If you get oscillation or you want faster response, you can decrease or increase (respectively) the corresponding entries in the WGSErrorCorr curve.

Altitude correction

The pressure sensors used by ECMLink are all absolute pressure sensors because absolute pressure is far more useful to the ECU than “boost”. But the user is more familiar with “boost”, so ECMLink provides an altitude correction factor to roughly translate absolute pressure to boost.


Use 1st gear only

Check this box to disable the 2nd and 3rd gear rows of both the Boost Target and Base Duty Cycle tables.  We would only recommend using this option if you have error correction disabled.  The reason being that the Boost Target table really does change substantially based on gearing and road inclination.  Higher gears and steeper hills build boost at lower engine speeds.  This combined with the ECU's error correction logic can result in significant overshooot when you have only a single row controlling the boost target.

Still, some folks may want to simplify their tuning efforts and focus on a single row at all times. That's fine too, just keep in mind the expected results.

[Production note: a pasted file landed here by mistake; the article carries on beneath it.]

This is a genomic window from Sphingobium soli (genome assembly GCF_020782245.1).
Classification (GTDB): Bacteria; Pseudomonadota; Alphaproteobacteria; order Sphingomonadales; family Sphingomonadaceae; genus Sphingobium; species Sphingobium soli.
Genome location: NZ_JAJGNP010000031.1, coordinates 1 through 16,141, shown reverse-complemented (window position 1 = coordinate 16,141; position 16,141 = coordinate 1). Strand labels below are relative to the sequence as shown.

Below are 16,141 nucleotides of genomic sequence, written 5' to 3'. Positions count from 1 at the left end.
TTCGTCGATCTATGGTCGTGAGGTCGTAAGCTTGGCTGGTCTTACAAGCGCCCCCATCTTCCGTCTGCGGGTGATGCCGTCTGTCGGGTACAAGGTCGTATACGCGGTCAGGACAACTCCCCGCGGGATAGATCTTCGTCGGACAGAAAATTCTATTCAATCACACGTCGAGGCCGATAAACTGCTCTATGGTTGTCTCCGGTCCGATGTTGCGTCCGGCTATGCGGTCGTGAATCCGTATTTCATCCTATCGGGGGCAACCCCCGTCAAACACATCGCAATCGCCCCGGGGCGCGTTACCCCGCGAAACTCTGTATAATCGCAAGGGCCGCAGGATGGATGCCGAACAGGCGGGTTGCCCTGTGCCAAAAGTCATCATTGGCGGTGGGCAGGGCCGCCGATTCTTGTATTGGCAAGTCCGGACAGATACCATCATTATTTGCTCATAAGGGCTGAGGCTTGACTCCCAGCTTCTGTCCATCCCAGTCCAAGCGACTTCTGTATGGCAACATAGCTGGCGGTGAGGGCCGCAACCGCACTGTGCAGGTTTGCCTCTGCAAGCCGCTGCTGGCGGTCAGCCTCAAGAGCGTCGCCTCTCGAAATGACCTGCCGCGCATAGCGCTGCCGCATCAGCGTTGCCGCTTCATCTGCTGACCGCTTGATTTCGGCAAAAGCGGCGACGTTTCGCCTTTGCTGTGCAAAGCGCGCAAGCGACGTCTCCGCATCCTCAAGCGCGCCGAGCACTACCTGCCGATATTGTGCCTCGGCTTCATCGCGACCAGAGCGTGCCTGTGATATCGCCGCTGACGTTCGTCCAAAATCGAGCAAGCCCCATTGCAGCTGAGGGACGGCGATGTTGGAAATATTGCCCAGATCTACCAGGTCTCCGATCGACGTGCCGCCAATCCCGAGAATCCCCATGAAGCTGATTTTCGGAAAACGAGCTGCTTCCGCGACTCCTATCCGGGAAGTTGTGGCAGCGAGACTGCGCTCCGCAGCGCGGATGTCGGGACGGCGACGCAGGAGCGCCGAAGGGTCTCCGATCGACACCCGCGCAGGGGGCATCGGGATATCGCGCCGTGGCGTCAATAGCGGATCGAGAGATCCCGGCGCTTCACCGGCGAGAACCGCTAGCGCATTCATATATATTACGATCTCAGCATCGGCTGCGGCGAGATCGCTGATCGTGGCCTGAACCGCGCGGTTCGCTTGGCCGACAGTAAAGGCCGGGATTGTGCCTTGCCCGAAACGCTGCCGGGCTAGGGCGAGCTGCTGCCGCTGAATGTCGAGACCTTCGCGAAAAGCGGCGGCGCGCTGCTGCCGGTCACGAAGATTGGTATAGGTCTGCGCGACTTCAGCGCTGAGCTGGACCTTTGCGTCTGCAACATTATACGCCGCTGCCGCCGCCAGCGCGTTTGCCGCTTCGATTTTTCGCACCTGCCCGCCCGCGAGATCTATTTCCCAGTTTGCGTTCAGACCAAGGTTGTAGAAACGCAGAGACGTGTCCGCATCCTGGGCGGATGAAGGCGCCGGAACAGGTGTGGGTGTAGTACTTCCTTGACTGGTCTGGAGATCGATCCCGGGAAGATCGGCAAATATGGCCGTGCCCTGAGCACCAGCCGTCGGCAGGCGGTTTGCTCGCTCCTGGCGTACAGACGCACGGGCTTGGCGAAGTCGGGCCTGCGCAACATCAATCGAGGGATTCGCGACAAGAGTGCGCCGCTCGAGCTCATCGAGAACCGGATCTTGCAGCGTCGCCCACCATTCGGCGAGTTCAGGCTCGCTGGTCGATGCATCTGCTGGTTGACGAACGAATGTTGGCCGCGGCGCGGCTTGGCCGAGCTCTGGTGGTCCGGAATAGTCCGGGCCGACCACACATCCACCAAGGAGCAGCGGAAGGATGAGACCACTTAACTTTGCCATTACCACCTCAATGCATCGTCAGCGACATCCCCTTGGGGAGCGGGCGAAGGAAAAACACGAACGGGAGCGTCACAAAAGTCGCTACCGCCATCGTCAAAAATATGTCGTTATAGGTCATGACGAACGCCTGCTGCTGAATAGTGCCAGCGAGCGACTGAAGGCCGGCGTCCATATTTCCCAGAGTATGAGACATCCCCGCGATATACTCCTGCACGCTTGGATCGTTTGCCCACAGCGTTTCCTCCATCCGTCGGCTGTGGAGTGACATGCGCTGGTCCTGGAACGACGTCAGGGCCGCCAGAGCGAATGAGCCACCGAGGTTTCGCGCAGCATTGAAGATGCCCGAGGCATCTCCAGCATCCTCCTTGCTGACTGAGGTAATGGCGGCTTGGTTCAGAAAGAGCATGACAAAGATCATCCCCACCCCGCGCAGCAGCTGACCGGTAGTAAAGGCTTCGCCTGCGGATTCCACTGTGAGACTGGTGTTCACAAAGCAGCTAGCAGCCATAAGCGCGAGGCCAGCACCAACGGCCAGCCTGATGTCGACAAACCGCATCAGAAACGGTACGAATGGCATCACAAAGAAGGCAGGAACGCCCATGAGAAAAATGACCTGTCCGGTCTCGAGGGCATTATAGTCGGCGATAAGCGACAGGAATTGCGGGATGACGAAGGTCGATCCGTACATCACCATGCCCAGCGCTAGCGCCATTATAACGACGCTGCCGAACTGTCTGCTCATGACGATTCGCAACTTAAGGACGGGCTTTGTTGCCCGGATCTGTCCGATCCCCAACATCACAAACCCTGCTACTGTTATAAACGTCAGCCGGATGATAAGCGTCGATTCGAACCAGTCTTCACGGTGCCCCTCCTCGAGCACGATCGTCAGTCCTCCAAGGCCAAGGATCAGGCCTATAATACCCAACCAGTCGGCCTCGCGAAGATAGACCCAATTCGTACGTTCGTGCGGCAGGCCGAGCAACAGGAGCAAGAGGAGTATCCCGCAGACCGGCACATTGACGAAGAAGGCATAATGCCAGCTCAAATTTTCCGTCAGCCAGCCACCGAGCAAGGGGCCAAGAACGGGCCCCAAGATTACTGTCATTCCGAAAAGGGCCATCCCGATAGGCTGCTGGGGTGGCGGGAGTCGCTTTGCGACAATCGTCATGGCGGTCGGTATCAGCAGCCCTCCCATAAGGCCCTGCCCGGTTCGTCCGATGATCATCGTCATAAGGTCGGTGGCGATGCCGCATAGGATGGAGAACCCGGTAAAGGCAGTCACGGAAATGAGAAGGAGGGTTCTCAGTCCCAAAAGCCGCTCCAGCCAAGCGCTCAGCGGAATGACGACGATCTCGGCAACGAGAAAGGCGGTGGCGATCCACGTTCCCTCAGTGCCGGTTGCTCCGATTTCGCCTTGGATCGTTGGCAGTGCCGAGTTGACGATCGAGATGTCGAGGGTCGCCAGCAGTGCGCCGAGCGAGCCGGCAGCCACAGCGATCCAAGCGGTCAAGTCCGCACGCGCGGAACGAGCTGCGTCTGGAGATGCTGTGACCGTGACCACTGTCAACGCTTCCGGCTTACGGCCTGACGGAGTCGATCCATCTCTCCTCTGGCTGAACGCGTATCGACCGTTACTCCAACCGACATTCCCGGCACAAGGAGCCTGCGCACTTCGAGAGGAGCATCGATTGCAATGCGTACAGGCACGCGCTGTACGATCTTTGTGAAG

Use LatestSpeed for gear selection

When this box is checked, the ECU will use vehicle speed instead of gear ratio to select the gear rows of the Boost Target and Base Duty Cycle tables.  This is primarily provided for automatic transmissions where gear ratio isn't a reliable indication of gear due to the effect of the torque converter.

WGSGear - Direct Access Table

When this box is checked, you'll want to change the WGSGear table in Direct Access on the WGSMisc tab. The default values are based on an internal (raw) ECU value named WGSGearRatio. If you want to base gear selection on speed instead, then you'll need to change this table to reflect values from the internal ECU variable named LatestSpeed. The following screen shot shows the WGSGear tab in direct access.

The values shown above are the default gear ratio values provided in ECMLink. These values would select Gear 1 when WGSGearRatio is below 158. Then it would select Gear 2 when WGSGearRtio is between 158 and 248. Then it would select Gear 3 anytime WGSGearRatio is above 248.

The ECU provides some internal hysteresis to limit sudden switching between gears.

To change these values to reflect speed instead, calculate your speed points as:

WGSGear value = (speed in mph) / 1.2425

So, for example, if you want to select 2nd gear at 40mph, you will use 32 as the Gear 1 value. If you want to select 3rd gear at 80, then you'll use 64 as the Gear 2 value.

You can also display the raw ECU value called LatestSpeed on your graph using the Raw value → button in the Display Values dialog. That's the value the ECU will compare against when doing gear selection based on speed. You can use those values directly in the WGSGear table.

bcsoverview.txt · Last modified: 2011/08/12 09:14 by twdorris